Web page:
To ensure workshops are worth their cost – plan for how you will use them and make your plan clear to all who participate. I know funds are tight – but cheap isn’t always worth the price. Saving money by choosing one-shot workshops with no follow up will end up costing you money in the end. On the other hand, effective PD can be done for free if you read articles together or view webinar and create your own plan for improvement – share ideas and help each other. Support staff involvement in professional learning communities since they often have high potential for change with lower cost and higher staff motivation for the long run.
5. Don’t force it – offer options!
How many presenters have been in front of an audience that was forced to attend a workshop and they made sure the presenter suffered the consequences? This is a leadership issue. If you really need your staff to participate in this training, then you need to make it clear why it will be valued and valuable. Offer options – individual learning vs group learning, reading vs. listening.
4. Include ALL staff!
In a well balanced, high quality preschool classroom – assistants need to know as much as the teacher knows. Specialists from special ed, child study, ESL, bilingual ed, art, music, gym, library need to know what’s happening in the classroom. Lunch aides, bus drivers, secretaries, nurses – all need to know appropriate ways to interact with and support children and families – with diverse languages, cultures, ages and abilities. Change is most effective when it is systemic.
3. Prepare an appropriate environment for learning!
Miserable people rarely learn much. Plan timing that is considerate of their schedule – traffic, parking, school drop-off etc. Don’t squeeze too many people into the room. If presenter needs tables, projector, room for movement – provide them. Yes, it’s true that presenters need to be prepared for glitches, but glitches do reduce the effectiveness of the training that you spent your hard-earned money on. Treat the audience like adults – you and they can’t expect every workshop to be like a craft project. If you are too busy to ensure the trainer has what he needs, then assign that job to someone. You’ll get so much more out of the event.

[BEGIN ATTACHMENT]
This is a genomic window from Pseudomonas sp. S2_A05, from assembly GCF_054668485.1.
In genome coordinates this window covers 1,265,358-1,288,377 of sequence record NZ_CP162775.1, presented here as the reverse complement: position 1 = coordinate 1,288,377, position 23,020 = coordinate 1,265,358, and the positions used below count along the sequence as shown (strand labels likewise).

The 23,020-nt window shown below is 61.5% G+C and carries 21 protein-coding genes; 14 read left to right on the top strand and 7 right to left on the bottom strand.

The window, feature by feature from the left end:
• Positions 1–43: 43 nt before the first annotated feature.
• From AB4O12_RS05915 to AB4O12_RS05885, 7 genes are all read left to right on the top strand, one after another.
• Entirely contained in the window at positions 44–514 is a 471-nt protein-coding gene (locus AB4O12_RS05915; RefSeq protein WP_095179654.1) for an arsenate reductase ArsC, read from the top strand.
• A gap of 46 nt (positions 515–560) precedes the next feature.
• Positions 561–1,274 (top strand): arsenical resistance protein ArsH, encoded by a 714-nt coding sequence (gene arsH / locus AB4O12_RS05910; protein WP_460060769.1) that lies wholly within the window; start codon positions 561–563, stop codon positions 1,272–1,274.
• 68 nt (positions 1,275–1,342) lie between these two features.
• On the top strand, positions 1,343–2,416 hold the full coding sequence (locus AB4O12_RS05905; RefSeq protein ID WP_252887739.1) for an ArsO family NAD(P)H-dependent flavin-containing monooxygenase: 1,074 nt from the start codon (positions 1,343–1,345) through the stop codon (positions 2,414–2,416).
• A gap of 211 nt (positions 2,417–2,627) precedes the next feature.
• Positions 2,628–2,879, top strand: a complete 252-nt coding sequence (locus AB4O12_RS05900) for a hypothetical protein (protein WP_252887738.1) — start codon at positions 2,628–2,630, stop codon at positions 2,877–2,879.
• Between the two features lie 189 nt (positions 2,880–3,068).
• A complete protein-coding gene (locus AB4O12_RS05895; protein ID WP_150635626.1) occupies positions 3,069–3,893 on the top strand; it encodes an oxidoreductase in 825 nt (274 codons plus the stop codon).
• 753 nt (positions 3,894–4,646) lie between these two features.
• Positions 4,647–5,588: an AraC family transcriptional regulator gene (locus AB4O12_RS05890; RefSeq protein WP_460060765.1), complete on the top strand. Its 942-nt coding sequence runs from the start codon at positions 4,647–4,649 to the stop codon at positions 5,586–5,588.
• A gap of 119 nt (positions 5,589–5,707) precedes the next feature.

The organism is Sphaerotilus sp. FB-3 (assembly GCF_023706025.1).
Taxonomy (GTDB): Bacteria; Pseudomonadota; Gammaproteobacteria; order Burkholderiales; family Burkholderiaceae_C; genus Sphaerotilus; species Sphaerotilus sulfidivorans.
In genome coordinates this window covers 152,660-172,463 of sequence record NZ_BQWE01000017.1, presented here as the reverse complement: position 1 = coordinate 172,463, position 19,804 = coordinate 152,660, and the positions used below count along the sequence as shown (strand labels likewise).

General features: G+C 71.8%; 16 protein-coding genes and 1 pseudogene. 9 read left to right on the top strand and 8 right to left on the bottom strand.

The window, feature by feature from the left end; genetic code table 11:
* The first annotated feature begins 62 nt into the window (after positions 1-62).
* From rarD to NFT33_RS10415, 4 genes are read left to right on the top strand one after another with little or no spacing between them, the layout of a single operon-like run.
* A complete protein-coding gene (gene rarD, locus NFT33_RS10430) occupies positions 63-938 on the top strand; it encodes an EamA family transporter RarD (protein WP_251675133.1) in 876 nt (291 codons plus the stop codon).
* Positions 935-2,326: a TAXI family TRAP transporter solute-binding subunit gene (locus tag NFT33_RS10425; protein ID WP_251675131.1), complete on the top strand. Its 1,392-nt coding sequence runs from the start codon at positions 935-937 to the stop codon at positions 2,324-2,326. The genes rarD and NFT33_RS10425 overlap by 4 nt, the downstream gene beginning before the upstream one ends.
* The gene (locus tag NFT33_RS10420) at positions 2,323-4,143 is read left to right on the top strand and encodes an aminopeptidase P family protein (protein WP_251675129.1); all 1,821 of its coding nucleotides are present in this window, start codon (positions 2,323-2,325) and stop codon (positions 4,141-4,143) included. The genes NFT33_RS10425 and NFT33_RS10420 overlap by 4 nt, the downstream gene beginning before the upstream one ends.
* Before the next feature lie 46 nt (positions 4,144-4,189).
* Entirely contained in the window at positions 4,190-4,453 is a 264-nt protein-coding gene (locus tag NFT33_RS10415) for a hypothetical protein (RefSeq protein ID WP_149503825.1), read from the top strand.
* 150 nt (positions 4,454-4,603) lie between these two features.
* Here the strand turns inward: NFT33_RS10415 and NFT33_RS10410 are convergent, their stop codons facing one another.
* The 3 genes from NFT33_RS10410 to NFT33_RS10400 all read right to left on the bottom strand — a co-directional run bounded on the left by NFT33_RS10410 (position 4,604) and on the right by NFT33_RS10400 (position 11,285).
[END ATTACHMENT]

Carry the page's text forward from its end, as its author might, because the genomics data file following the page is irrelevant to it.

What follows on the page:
2. Make it mean something!
Celebrate the new information/strategies and incorporate them into ongoing work. Ask staff to write about the PD in a staff newsletter. Award comp time or a gift certificate for participants who share what they learned. Get funding to issue staff pay raises for successful PD completion. Have private conversations with staff about their PD – ‘How did it go? What did you like about it?”
The number one, top-notch, absolutely essential factor in the success of professional development is when the directors, principals, and leaders actually stay in the room. Yes, of course you are extremely busy. But you spend a lot of money on training, and most presenters will tell you that there is a big difference in what happens in a program when the leader introduces them and walks out of the room vs. the program where the leader stays and engages in the professional development and hears what the speaker says, and participates in discussions. If you can’t stay for the entire presentation, be there for part of it and actively pursue information about the parts you missed. This is one clear case where time is money – invest your time and the professional development will surely be worth the money!
I presented this content in a webinar for Early Childhood Investigations
Then, Fran Simon and I created a Linked In group to support ongoing conversations and resource sharing here: Early Childhood Staff Development Professionals.